The University of Baltimore's Klein Family School of Communications Design will present award-winning author and visiting writer Ann Patchett on April 20. Patchett's novels include Bel Canto, Run, The Patron Saint of Liars and The Magician's Assistant.
The Emerging Voices Project, a source for enriching the Baltimore arts scene by introducing local writers and students as they unveil creative projects and receive feedback from a live audience, returns to the University of Baltimore campus starting May 5.
Writing in The Huffington Post, University of Baltimore student Evelyn Atieno recounts the year that has gone by since Baltimore's uprising, and what the city has experienced, both bad and good. "We weathered the storm together," she says.
Four students enrolled in the University of Baltimore's Master of Science in Forensic Science-High Technology Crime program have been awarded cybersecurity scholarships courtesy of T.E.N., a technology and information security executive networking and relationship-marketing firm; ISE Talent, an information security recruiting firm; and ICMCP, the International Consortium of Minority Cybersecurity Professionals.
Elizabeth Keyes, assistant professor in the University of Baltimore School of Law and director of the school's Immigrant Rights Clinic, writes in the ImmigrationProf Blog that the musical Hamilton reminds her of stories from her own immigrant clients - stories of struggle, rejection, and, ultimately, "unabashed glory and pride."
Vital Signs 14, a comprehensive statistical portrait of Baltimore and its neighborhoods produced by the Baltimore Neighborhood Indicators Alliance and the Jacob France Institute in UB's Merrick School of Business, uses "big data" to spot trends in city employment, housing sales and much more.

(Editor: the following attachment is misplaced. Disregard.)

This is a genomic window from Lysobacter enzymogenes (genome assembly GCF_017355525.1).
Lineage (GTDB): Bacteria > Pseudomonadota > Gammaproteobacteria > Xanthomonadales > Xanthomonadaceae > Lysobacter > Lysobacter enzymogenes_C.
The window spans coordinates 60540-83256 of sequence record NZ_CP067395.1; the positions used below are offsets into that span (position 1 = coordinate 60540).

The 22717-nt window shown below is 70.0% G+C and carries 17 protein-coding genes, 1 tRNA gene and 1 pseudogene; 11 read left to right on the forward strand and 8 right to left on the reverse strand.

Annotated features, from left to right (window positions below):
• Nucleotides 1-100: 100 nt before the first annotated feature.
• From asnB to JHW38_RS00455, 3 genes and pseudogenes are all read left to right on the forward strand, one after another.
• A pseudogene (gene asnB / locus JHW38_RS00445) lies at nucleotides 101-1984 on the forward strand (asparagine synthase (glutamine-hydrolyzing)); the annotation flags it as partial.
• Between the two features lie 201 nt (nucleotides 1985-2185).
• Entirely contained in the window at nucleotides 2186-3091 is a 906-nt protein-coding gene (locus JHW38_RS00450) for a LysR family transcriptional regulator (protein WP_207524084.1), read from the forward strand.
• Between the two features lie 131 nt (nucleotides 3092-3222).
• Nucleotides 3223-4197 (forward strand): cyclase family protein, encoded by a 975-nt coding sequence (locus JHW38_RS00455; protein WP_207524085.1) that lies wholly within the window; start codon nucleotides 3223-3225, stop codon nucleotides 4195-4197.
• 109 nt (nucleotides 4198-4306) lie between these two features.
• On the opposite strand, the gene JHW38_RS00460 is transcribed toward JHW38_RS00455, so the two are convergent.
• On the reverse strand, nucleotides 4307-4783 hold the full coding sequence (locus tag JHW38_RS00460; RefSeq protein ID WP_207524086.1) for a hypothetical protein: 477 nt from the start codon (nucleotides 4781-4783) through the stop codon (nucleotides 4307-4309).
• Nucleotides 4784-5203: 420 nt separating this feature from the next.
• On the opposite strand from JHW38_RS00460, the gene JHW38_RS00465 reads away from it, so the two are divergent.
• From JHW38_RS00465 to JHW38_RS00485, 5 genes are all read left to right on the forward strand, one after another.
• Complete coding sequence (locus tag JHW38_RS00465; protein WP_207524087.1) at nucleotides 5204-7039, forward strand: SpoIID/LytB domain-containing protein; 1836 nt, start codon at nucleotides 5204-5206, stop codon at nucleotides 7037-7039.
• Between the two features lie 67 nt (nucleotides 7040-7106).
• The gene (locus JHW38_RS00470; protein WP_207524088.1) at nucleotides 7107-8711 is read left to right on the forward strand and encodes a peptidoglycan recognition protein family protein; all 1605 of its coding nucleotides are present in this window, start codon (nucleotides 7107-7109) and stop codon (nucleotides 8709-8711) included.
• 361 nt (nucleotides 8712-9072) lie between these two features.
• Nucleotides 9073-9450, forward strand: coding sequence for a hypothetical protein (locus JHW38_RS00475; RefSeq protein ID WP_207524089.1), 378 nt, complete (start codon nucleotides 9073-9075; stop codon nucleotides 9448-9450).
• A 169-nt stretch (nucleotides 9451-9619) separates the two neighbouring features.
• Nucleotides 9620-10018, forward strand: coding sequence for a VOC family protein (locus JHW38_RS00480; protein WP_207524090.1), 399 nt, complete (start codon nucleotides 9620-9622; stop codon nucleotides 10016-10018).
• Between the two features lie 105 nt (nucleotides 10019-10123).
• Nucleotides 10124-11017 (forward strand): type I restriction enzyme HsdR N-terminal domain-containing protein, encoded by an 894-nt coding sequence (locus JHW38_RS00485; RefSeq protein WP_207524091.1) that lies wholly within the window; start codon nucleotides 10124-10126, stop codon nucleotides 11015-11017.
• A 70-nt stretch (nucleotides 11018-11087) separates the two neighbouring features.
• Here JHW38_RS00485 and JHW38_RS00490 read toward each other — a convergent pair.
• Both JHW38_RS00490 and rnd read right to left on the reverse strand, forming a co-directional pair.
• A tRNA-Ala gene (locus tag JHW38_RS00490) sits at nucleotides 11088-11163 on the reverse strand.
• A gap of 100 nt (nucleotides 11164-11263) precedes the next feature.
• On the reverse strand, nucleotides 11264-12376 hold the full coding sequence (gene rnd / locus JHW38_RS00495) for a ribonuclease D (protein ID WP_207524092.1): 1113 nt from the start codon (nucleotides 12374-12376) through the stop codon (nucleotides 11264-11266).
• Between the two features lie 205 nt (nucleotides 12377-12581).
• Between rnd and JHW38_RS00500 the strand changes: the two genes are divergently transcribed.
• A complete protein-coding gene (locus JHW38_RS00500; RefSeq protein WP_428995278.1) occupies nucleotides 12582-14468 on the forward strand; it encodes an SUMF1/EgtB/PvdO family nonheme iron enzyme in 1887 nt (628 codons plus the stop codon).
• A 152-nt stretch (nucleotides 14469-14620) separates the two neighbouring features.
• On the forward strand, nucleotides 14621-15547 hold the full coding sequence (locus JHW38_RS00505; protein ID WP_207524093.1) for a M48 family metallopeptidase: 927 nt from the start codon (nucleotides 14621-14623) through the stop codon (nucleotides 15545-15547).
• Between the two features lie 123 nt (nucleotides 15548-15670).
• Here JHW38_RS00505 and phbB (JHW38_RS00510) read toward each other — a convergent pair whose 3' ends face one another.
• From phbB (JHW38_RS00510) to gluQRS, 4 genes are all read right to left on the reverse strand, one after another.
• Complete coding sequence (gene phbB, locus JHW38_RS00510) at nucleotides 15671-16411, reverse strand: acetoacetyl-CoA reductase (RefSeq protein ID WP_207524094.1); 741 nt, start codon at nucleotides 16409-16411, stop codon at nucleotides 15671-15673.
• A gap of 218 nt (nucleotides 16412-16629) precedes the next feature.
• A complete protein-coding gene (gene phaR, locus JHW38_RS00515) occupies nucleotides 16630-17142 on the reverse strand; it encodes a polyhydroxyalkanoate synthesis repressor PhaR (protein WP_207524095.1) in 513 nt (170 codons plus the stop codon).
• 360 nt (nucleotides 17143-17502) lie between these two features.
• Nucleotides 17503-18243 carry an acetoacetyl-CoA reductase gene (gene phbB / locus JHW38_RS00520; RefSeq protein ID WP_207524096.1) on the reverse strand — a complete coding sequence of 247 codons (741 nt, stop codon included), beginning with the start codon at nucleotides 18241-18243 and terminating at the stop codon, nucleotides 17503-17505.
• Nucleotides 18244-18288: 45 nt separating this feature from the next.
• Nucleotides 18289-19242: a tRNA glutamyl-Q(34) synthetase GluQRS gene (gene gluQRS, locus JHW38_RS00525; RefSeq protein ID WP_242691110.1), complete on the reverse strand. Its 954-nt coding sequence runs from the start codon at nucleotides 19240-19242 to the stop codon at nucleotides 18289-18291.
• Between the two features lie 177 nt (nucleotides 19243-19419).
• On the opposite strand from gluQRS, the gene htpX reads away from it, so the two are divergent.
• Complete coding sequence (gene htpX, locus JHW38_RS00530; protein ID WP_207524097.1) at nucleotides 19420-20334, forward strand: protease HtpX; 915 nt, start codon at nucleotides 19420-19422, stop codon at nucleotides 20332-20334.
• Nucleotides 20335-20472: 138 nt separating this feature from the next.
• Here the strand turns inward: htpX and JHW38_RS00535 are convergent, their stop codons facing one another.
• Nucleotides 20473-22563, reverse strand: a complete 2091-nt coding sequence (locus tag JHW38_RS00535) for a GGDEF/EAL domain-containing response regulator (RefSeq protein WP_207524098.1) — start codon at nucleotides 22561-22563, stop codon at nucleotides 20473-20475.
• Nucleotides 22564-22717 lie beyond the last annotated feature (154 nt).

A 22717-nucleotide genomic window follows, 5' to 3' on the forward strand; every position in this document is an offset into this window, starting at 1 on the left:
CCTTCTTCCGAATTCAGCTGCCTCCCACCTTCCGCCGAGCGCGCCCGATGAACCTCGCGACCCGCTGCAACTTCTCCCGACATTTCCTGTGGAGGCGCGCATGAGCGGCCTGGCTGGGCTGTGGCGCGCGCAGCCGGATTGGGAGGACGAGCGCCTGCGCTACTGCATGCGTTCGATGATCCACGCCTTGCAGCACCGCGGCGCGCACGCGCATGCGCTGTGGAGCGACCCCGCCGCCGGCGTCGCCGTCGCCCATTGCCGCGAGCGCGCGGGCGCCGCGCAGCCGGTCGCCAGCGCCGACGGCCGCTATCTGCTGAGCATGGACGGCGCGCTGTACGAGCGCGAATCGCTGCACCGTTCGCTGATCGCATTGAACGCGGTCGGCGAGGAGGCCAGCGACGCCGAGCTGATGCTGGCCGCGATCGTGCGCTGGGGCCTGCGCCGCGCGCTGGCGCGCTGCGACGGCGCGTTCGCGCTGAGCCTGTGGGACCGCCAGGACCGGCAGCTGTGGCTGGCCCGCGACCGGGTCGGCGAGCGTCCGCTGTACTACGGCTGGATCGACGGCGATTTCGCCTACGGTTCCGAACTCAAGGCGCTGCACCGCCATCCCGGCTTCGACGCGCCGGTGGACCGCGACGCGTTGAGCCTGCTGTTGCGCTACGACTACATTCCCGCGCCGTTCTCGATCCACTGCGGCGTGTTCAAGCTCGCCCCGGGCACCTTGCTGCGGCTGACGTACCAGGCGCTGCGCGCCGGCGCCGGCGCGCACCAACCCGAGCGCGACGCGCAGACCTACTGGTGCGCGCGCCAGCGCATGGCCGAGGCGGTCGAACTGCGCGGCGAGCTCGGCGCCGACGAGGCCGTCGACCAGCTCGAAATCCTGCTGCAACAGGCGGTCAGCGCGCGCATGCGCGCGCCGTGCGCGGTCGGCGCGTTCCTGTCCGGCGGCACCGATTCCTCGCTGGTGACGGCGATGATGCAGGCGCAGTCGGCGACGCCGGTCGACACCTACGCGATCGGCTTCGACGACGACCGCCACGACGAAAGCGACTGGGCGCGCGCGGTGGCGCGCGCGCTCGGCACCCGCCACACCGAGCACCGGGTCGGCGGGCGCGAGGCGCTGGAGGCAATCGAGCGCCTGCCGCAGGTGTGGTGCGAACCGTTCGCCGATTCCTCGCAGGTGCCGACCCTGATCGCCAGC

Roger Hartley, dean of the University of Baltimore's College of Public Affairs, tells NPR that the hotly contested Baltimore mayor's race and the high number of competitive City Council races indicate a strong desire for new leadership for the city.
In a recent appearance on the Marc Steiner Show, Steven Isberg, associate professor of finance in the Merrick School of Business, offered comments on the disclosure of immoral if not illegal investment activity on the part of many high profile world leaders.
In a feature article about the mayoral candidacy of DeRay Mckesson, the New York Times cites polling conducted by the University of Baltimore's Schaefer Center for Public Policy and The Baltimore Sun as an indicator that Mckesson has not connected with many voters.